• Describe airless spray coating atomization.
• Describe safety issues associated with airless spray coating technology.
• Identify principal parts of an airless spray gun.
• Explain basic airless spray gun operation.
• List the advantages and disadvantages of airless spray coating technology.
• Contrast air-assisted airless spray guns with airless and airspray guns.
• State the advantages and disadvantages of air-assisted airless spray coating guns.
Airless Spray CoatingSpray coating is the process of coating an object with a liquid spray of paint or other fluid.
Airless spray coating technology uses a spray produced by forcing a fluid under high pressure 500-5000psi (34-340 bar) through a small nozzle (spray tip) to atomize the fluid. The fluid emerges as a narrowsheet at a high speed. The friction between the fluid and the air disrupts the sheet, breaking it intofragments initially and ultimately into droplets. See Figure 1 for an illustration of the fluid atom-ization process.
The fast-moving, high-pressure liquid stream provides the energy necessary to overcome the fluid’s
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viscosity and surface tension to form a fine spray.
Figure 1: The fluid atomization process.
The following are a few key facts to orient you further to airless spray technology before you read morein depth discussions of the technology.
Other terms you may encounter for airless spray coating technology include hydraulic, hydrostatic, andpressure spray. In contrast to airspray coating technology, airless spray coating technology does not usecompressed air to supply energy for atomization. Customers generally use airless spray coating tech-nology to apply high volumes of fluid to large surfaces relatively quickly.
Factors Affecting Droplet SizeFactors affecting an airless spray include the atomizer orifice (spray tip) size and shape, fluid pressureand fluid viscosity. Three general rules that govern the relationship among these factors for an airlessspray are:
1. For a given fluid pressure and viscosity, as the flow rate or size of the spray tip increases, the average droplet size in a spray increases.
2. For a given spray tip size and fluid viscosity, as the fluid pressure increases, the average droplet size decreases.
3. For a given spray tip size and fluid pressure, as the fluid viscosity increases, the average droplet size also increases.
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Airless spray tip
See Figure 2 for a graphic representation of these relationships.
Figure 2: The relationship between the factors that affect droplet size.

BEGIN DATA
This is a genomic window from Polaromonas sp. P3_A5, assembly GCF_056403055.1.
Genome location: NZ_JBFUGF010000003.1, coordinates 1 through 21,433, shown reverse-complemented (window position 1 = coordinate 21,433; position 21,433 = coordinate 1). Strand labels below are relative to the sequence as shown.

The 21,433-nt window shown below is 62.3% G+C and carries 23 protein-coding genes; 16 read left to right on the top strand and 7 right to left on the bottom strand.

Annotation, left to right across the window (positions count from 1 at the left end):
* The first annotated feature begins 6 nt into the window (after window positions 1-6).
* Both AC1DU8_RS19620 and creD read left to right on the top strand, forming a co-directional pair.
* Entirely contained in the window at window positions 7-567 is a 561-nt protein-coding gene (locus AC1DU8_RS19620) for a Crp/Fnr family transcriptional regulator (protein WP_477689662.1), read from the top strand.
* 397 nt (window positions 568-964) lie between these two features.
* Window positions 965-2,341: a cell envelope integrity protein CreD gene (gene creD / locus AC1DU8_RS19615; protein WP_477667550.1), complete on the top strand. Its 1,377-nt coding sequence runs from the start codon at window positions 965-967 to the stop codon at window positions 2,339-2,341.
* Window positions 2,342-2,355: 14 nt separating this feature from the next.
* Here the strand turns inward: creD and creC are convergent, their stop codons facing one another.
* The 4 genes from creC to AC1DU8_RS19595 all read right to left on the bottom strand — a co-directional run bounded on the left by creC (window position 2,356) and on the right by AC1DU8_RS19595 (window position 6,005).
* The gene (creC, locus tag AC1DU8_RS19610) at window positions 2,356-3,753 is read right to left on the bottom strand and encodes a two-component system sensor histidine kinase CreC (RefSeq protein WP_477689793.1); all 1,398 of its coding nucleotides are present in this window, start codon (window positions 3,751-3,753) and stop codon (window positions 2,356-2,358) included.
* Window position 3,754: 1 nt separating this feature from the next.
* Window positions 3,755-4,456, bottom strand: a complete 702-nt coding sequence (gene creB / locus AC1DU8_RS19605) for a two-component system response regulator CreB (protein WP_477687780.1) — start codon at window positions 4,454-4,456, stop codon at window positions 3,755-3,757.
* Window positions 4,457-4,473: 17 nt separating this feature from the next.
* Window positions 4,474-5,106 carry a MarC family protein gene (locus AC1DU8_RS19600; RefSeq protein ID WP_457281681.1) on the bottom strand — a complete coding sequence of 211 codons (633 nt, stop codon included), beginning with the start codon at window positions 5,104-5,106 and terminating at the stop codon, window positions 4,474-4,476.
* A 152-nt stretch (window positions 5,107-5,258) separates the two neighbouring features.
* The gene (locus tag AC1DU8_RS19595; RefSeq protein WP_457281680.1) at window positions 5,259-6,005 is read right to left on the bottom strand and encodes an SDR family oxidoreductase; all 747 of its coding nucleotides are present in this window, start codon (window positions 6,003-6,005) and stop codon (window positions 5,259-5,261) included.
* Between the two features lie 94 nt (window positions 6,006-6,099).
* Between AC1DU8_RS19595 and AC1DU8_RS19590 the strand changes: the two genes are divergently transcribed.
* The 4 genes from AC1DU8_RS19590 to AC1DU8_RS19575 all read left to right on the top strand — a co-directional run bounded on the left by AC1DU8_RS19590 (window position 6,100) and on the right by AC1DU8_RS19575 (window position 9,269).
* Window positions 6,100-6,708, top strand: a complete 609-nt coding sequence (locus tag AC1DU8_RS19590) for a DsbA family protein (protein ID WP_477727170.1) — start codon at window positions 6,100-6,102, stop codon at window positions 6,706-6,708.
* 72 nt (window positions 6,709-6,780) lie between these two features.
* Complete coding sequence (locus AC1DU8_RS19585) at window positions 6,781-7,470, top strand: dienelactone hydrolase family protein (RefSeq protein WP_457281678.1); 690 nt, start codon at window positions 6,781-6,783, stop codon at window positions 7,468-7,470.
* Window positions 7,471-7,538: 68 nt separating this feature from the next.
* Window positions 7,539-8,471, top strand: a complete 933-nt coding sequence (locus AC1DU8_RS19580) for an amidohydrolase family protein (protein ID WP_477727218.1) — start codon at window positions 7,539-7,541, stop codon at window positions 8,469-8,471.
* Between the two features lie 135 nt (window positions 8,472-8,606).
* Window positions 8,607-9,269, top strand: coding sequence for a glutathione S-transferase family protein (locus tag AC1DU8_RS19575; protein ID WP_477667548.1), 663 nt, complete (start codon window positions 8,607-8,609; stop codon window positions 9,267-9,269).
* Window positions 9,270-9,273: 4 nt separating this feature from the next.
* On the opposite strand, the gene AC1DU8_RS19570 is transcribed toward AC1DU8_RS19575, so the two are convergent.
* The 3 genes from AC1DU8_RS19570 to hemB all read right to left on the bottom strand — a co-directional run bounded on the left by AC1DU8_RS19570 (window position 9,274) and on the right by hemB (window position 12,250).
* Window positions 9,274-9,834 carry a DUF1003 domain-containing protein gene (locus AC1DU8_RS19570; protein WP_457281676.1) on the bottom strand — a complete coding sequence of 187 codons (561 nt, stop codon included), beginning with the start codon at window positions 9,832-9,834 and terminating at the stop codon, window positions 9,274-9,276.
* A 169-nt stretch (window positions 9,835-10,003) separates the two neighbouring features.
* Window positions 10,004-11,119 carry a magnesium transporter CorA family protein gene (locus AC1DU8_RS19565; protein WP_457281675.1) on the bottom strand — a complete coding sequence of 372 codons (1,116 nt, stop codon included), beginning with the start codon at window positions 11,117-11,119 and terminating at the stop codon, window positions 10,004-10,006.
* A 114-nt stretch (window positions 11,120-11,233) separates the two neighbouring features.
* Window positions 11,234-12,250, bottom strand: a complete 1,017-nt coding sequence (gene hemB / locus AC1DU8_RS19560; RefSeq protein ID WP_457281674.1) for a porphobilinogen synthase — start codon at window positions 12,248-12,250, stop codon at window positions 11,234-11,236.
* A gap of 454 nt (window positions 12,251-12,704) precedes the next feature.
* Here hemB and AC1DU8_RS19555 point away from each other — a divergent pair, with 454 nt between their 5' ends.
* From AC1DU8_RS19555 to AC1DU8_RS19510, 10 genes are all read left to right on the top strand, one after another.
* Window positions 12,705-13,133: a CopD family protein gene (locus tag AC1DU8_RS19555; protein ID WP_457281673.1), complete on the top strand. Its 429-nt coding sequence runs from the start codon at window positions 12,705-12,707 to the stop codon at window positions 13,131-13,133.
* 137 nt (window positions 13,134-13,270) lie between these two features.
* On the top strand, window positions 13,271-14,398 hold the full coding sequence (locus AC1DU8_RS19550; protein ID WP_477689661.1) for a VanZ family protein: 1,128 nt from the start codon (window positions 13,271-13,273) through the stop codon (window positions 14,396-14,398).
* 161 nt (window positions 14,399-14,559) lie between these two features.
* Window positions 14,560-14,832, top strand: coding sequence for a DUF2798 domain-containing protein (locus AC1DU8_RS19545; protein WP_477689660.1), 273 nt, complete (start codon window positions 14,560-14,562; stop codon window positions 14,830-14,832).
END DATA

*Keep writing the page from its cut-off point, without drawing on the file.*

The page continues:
Safety with Airless Spray GunsSince the high pressures of airless spray guns have the potential for causing skin injection injury,it is important to know about and comply with all the necessary safety precautions. In addition to avoiding skin injection injury, operators must ground the fluid hose and fluid supply to prevent static electricity buildup since static electricity can cause fire, explosion, or electric shock.
Refer to the Safety module from the Graco Concept and Theory Training curriculum for a thorough discussion of potential hazards and preventive actions when using Graco equipment
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Fluid pressure and viscosity constant
Spray tip size .010 .025 .035(.25mm) (.64mm) (.89mm)
Spray tip size and viscosity constant
Fluid pressure Low pressure High pressure
Spray tip size and pressure constant
Fluid viscosity Low Medium High
(Form No. 321-034).
Principal Parts of an Airless Spray GunThe principal parts of an airless spray gun include (see Figures 3 and 4):
• Spray tip • Trigger
• Tip guard • Trigger lock
• Diffuser • Fluid inlet
• Fluid valve • Gun body(fluid needle and seat)
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Figure 3: The principal parts of a manual airless spray gun.
Figure 4: The diffuser.
The spray tip controls the fluid flow rate and creates back pressure in the system. The spray tip alsodefines the spray pattern by the size and shape of the orifice. Typically a small orifice is used for lowviscosity (lighter) fluids and a larger orifice for higher viscosity (heavier) fluids. The fluid tip can be
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Diffused fluid Diffuser pin Carbide seat Incoming fluid
rotated to any position for ease of operation. See figure 5 for an illustration of the relationship betweenthe orifice and fan pattern of the airless spray tip.
Figure 5: Graphic of an airless spray tip showing two views of spray patterns
See the separate section on airless spray tips following this overview of principal parts for additional
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details on tips.